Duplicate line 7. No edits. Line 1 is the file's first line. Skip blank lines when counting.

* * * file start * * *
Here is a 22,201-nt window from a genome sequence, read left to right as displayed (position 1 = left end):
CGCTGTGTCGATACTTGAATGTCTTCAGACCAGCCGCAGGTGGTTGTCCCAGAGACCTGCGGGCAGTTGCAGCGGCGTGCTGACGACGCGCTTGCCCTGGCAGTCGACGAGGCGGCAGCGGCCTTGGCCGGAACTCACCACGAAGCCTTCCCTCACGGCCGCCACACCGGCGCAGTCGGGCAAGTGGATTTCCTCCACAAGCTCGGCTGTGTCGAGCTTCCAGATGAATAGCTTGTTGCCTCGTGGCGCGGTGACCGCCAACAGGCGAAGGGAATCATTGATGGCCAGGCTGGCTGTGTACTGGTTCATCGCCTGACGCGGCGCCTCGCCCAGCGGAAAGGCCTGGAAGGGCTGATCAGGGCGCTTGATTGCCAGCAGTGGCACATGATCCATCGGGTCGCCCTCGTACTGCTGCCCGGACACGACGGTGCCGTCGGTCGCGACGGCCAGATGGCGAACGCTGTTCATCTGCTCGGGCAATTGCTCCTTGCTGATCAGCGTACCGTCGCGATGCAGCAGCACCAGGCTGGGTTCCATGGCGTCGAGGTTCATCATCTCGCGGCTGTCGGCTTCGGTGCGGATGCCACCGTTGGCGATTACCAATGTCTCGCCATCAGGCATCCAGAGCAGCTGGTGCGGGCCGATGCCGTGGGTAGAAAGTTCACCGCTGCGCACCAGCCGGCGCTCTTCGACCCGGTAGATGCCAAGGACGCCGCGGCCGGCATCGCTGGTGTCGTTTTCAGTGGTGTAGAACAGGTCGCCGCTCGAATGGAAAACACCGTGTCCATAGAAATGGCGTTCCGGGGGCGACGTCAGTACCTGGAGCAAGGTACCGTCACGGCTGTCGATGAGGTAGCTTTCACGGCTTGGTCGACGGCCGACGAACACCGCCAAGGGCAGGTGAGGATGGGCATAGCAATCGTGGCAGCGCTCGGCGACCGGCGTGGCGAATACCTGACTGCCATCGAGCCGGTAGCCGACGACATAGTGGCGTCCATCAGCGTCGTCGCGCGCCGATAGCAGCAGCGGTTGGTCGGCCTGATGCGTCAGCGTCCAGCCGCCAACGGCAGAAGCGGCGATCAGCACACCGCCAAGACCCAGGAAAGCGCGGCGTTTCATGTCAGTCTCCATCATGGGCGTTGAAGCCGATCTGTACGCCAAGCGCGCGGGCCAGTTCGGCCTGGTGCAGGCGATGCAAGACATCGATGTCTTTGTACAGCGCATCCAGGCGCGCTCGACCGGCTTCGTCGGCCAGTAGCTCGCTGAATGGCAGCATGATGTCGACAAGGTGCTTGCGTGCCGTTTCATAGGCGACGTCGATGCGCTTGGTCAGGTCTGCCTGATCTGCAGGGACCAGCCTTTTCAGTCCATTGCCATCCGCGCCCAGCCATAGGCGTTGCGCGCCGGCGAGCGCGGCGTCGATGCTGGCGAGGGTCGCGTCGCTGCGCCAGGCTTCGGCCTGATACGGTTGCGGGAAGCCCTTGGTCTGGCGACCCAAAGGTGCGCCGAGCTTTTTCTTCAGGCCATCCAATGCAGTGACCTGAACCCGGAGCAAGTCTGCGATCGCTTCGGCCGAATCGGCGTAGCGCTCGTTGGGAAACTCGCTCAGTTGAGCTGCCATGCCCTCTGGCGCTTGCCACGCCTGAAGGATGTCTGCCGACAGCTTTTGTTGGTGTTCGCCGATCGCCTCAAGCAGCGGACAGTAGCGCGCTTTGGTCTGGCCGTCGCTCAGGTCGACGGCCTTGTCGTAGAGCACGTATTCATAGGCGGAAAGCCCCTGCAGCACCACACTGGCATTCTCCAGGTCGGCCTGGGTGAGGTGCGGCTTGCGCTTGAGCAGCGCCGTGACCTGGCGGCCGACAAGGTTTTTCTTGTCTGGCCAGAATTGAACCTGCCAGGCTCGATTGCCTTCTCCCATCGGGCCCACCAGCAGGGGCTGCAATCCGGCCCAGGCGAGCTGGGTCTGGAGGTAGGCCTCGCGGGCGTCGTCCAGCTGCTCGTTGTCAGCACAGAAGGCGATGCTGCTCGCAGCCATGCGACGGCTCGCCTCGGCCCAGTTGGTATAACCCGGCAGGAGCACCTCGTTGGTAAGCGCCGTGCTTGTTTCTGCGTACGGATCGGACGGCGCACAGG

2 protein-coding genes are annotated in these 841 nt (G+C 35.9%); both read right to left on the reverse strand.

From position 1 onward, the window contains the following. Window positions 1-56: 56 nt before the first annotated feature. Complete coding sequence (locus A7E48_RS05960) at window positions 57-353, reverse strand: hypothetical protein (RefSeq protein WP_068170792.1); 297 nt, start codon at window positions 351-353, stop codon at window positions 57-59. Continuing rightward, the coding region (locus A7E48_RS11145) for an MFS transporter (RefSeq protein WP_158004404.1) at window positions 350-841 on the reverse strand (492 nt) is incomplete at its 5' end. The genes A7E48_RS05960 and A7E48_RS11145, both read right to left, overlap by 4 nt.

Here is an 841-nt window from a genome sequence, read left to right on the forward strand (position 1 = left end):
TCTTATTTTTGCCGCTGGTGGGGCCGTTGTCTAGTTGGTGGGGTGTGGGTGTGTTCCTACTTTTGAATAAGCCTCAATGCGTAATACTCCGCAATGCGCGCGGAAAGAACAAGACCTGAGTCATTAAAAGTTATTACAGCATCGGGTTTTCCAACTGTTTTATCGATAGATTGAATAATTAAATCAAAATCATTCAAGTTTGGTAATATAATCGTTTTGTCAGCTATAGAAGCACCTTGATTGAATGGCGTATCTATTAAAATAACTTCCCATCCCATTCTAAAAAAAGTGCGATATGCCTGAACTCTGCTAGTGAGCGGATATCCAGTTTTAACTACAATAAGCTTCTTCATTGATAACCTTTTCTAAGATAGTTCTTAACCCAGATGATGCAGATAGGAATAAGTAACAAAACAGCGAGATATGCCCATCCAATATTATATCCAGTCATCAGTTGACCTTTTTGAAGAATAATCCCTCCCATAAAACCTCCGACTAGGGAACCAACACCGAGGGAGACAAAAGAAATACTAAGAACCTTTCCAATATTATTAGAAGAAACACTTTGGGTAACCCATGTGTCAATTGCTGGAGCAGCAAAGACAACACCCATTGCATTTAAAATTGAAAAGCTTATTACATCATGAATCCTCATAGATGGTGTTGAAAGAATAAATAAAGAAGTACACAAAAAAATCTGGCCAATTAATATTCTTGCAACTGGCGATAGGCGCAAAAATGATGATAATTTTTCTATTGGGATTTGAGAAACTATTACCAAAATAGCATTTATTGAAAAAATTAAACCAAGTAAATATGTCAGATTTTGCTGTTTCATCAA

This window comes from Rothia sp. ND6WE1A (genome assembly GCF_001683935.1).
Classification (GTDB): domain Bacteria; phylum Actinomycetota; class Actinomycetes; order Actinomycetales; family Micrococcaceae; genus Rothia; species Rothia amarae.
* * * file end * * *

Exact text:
This window comes from Rothia sp. ND6WE1A (genome assembly GCF_001683935.1).